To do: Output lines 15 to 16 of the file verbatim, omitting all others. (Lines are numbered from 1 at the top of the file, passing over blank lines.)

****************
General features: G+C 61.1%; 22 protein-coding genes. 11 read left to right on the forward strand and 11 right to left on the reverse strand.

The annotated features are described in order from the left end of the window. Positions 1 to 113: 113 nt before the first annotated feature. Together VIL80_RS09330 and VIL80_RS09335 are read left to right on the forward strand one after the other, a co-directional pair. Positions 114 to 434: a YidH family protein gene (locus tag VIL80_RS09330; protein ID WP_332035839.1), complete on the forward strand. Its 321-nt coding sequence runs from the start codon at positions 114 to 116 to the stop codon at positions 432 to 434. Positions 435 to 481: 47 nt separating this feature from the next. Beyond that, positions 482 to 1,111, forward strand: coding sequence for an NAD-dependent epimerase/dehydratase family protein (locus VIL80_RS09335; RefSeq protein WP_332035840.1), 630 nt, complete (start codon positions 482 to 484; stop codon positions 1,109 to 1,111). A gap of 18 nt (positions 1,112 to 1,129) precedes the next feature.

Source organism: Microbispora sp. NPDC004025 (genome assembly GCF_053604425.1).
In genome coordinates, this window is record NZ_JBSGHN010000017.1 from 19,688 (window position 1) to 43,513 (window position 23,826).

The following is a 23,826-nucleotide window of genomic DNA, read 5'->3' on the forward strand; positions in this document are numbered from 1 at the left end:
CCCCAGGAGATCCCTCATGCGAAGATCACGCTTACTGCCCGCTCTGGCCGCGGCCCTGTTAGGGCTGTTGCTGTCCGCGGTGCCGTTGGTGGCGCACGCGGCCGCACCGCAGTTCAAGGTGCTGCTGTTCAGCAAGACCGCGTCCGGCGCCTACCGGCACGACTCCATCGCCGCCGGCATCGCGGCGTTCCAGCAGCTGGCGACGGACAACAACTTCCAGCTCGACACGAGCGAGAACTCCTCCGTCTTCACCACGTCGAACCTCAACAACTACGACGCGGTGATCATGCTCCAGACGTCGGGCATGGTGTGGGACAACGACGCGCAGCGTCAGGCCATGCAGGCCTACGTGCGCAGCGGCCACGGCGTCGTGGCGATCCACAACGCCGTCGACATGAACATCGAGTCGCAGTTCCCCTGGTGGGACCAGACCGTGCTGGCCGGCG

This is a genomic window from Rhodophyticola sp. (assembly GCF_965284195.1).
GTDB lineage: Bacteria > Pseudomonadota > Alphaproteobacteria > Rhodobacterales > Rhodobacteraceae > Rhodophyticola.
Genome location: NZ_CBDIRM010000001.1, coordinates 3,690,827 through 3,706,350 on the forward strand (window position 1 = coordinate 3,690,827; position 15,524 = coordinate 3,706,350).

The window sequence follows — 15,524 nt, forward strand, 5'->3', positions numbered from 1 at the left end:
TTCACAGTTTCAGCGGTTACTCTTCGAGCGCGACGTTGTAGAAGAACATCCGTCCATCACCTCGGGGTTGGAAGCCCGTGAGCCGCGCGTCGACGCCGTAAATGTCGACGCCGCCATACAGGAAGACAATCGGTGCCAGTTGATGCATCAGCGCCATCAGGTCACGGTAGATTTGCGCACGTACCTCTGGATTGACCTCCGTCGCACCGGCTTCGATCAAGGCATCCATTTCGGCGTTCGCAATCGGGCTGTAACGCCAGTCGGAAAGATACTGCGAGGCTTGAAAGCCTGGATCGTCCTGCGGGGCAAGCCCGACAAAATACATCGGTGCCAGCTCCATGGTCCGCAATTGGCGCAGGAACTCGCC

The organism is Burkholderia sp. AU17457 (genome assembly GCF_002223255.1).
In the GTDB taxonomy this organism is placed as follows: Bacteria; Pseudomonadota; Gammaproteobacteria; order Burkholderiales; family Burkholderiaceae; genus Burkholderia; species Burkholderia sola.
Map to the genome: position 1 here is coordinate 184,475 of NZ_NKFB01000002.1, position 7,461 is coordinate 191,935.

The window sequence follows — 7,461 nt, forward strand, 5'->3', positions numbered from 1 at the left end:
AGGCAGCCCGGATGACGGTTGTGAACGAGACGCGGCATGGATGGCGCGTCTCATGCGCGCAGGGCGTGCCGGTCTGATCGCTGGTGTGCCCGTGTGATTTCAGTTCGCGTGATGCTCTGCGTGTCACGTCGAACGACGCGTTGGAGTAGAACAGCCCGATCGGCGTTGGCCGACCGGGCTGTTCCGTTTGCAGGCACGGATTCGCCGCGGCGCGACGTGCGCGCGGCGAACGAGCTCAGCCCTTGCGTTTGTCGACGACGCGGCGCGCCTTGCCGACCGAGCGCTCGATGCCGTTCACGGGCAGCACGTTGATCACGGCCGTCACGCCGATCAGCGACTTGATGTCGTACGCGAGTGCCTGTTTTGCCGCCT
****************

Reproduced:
The window sequence follows — 7,461 nt, forward strand, 5'->3', positions numbered from 1 at the left end:
AGGCAGCCCGGATGACGGTTGTGAACGAGACGCGGCATGGATGGCGCGTCTCATGCGCGCAGGGCGTGCCGGTCTGATCGCTGGTGTGCCCGTGTGATTTCAGTTCGCGTGATGCTCTGCGTGTCACGTCGAACGACGCGTTGGAGTAGAACAGCCCGATCGGCGTTGGCCGACCGGGCTGTTCCGTTTGCAGGCACGGATTCGCCGCGGCGCGACGTGCGCGCGGCGAACGAGCTCAGCCCTTGCGTTTGTCGACGACGCGGCGCGCCTTGCCGACCGAGCGCTCGATGCCGTTCACGGGCAGCACGTTGATCACGGCCGTCACGCCGATCAGCGACTTGATGTCGTACGCGAGTGCCTGTTTTGCCGCCT